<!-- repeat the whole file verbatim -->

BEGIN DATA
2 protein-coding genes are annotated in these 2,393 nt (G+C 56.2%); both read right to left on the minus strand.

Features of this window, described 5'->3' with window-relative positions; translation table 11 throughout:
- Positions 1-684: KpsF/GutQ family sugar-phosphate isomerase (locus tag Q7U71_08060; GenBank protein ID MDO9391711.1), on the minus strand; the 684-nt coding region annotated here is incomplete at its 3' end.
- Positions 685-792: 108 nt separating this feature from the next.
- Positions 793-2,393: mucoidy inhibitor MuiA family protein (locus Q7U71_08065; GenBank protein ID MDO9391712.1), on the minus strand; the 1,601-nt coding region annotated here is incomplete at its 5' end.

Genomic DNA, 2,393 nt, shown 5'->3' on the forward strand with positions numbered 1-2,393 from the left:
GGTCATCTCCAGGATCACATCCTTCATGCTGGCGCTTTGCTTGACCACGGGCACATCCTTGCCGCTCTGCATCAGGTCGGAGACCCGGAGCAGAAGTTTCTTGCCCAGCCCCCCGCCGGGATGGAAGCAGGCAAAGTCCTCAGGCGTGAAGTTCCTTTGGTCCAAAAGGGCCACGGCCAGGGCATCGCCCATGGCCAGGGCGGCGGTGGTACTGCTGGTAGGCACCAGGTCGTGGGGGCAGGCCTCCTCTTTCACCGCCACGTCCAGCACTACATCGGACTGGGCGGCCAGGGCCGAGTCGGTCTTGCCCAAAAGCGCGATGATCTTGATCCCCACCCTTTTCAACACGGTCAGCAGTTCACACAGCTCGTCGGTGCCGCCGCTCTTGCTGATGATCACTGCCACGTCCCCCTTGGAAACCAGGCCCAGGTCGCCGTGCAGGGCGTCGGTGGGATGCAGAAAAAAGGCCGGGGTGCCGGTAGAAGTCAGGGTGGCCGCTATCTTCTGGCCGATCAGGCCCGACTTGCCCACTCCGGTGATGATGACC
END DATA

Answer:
2 protein-coding genes are annotated in these 2,393 nt (G+C 56.2%); both read right to left on the minus strand.

Features of this window, described 5'->3' with window-relative positions; translation table 11 throughout:
- Positions 1-684: KpsF/GutQ family sugar-phosphate isomerase (locus tag Q7U71_08060; GenBank protein ID MDO9391711.1), on the minus strand; the 684-nt coding region annotated here is incomplete at its 3' end.
- Positions 685-792: 108 nt separating this feature from the next.
- Positions 793-2,393: mucoidy inhibitor MuiA family protein (locus Q7U71_08065; GenBank protein ID MDO9391712.1), on the minus strand; the 1,601-nt coding region annotated here is incomplete at its 5' end.

Genomic DNA, 2,393 nt, shown 5'->3' on the forward strand with positions numbered 1-2,393 from the left:
GGTCATCTCCAGGATCACATCCTTCATGCTGGCGCTTTGCTTGACCACGGGCACATCCTTGCCGCTCTGCATCAGGTCGGAGACCCGGAGCAGAAGTTTCTTGCCCAGCCCCCCGCCGGGATGGAAGCAGGCAAAGTCCTCAGGCGTGAAGTTCCTTTGGTCCAAAAGGGCCACGGCCAGGGCATCGCCCATGGCCAGGGCGGCGGTGGTACTGCTGGTAGGCACCAGGTCGTGGGGGCAGGCCTCCTCTTTCACCGCCACGTCCAGCACTACATCGGACTGGGCGGCCAGGGCCGAGTCGGTCTTGCCCAAAAGCGCGATGATCTTGATCCCCACCCTTTTCAACACGGTCAGCAGTTCACACAGCTCGTCGGTGCCGCCGCTCTTGCTGATGATCACTGCCACGTCCCCCTTGGAAACCAGGCCCAGGTCGCCGTGCAGGGCGTCGGTGGGATGCAGAAAAAAGGCCGGGGTGCCGGTAGAAGTCAGGGTGGCCGCTATCTTCTGGCCGATCAGGCCCGACTTGCCCACTCCGGTGATGATGACC